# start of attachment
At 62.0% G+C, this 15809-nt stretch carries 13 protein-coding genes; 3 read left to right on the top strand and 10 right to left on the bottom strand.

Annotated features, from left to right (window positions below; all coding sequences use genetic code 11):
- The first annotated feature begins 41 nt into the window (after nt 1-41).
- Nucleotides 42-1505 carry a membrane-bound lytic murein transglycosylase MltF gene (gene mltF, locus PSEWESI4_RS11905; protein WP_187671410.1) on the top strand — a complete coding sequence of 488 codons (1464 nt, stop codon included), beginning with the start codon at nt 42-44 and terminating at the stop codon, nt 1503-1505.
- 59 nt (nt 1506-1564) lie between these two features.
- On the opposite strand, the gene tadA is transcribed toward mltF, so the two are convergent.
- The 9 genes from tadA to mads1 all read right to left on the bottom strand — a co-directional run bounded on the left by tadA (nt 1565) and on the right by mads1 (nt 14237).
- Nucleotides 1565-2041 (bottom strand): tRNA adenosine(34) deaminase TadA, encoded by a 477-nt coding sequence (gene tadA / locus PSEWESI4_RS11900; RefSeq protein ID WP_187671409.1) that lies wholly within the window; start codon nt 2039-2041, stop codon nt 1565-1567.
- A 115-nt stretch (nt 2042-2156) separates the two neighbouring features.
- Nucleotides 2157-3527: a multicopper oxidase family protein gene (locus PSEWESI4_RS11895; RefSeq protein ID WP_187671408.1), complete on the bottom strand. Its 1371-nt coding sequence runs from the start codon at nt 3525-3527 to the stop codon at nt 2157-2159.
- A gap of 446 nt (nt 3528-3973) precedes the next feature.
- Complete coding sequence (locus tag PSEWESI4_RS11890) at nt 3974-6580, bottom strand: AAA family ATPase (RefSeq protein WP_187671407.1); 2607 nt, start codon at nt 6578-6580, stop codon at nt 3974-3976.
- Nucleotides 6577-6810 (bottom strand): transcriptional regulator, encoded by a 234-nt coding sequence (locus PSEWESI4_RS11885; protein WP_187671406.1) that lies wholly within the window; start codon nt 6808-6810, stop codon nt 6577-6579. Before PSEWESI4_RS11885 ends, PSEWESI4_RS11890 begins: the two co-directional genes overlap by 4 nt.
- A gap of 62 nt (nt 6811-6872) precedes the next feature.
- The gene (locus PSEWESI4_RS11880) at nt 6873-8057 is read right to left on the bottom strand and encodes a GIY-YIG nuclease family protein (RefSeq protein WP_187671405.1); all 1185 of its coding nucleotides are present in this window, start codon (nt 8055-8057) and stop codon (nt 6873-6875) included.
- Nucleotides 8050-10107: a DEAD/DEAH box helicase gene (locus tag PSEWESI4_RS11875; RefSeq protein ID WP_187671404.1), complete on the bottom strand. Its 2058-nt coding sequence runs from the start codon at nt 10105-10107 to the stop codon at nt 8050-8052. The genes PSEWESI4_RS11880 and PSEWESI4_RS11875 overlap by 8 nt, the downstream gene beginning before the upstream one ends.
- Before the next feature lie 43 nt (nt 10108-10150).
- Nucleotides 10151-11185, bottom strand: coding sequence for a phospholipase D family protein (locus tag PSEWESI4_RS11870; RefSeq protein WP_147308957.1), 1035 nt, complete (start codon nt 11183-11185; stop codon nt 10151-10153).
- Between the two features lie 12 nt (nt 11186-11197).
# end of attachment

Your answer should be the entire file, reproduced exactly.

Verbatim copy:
At 62.0% G+C, this 15809-nt stretch carries 13 protein-coding genes; 3 read left to right on the top strand and 10 right to left on the bottom strand.

Annotated features, from left to right (window positions below; all coding sequences use genetic code 11):
- The first annotated feature begins 41 nt into the window (after nt 1-41).
- Nucleotides 42-1505 carry a membrane-bound lytic murein transglycosylase MltF gene (gene mltF, locus PSEWESI4_RS11905; protein WP_187671410.1) on the top strand — a complete coding sequence of 488 codons (1464 nt, stop codon included), beginning with the start codon at nt 42-44 and terminating at the stop codon, nt 1503-1505.
- 59 nt (nt 1506-1564) lie between these two features.
- On the opposite strand, the gene tadA is transcribed toward mltF, so the two are convergent.
- The 9 genes from tadA to mads1 all read right to left on the bottom strand — a co-directional run bounded on the left by tadA (nt 1565) and on the right by mads1 (nt 14237).
- Nucleotides 1565-2041 (bottom strand): tRNA adenosine(34) deaminase TadA, encoded by a 477-nt coding sequence (gene tadA / locus PSEWESI4_RS11900; RefSeq protein ID WP_187671409.1) that lies wholly within the window; start codon nt 2039-2041, stop codon nt 1565-1567.
- A 115-nt stretch (nt 2042-2156) separates the two neighbouring features.
- Nucleotides 2157-3527: a multicopper oxidase family protein gene (locus PSEWESI4_RS11895; RefSeq protein ID WP_187671408.1), complete on the bottom strand. Its 1371-nt coding sequence runs from the start codon at nt 3525-3527 to the stop codon at nt 2157-2159.
- A gap of 446 nt (nt 3528-3973) precedes the next feature.
- Complete coding sequence (locus tag PSEWESI4_RS11890) at nt 3974-6580, bottom strand: AAA family ATPase (RefSeq protein WP_187671407.1); 2607 nt, start codon at nt 6578-6580, stop codon at nt 3974-3976.
- Nucleotides 6577-6810 (bottom strand): transcriptional regulator, encoded by a 234-nt coding sequence (locus PSEWESI4_RS11885; protein WP_187671406.1) that lies wholly within the window; start codon nt 6808-6810, stop codon nt 6577-6579. Before PSEWESI4_RS11885 ends, PSEWESI4_RS11890 begins: the two co-directional genes overlap by 4 nt.
- A gap of 62 nt (nt 6811-6872) precedes the next feature.
- The gene (locus PSEWESI4_RS11880) at nt 6873-8057 is read right to left on the bottom strand and encodes a GIY-YIG nuclease family protein (RefSeq protein WP_187671405.1); all 1185 of its coding nucleotides are present in this window, start codon (nt 8055-8057) and stop codon (nt 6873-6875) included.
- Nucleotides 8050-10107: a DEAD/DEAH box helicase gene (locus tag PSEWESI4_RS11875; RefSeq protein ID WP_187671404.1), complete on the bottom strand. Its 2058-nt coding sequence runs from the start codon at nt 10105-10107 to the stop codon at nt 8050-8052. The genes PSEWESI4_RS11880 and PSEWESI4_RS11875 overlap by 8 nt, the downstream gene beginning before the upstream one ends.
- Before the next feature lie 43 nt (nt 10108-10150).
- Nucleotides 10151-11185, bottom strand: coding sequence for a phospholipase D family protein (locus tag PSEWESI4_RS11870; RefSeq protein WP_147308957.1), 1035 nt, complete (start codon nt 11183-11185; stop codon nt 10151-10153).
- Between the two features lie 12 nt (nt 11186-11197).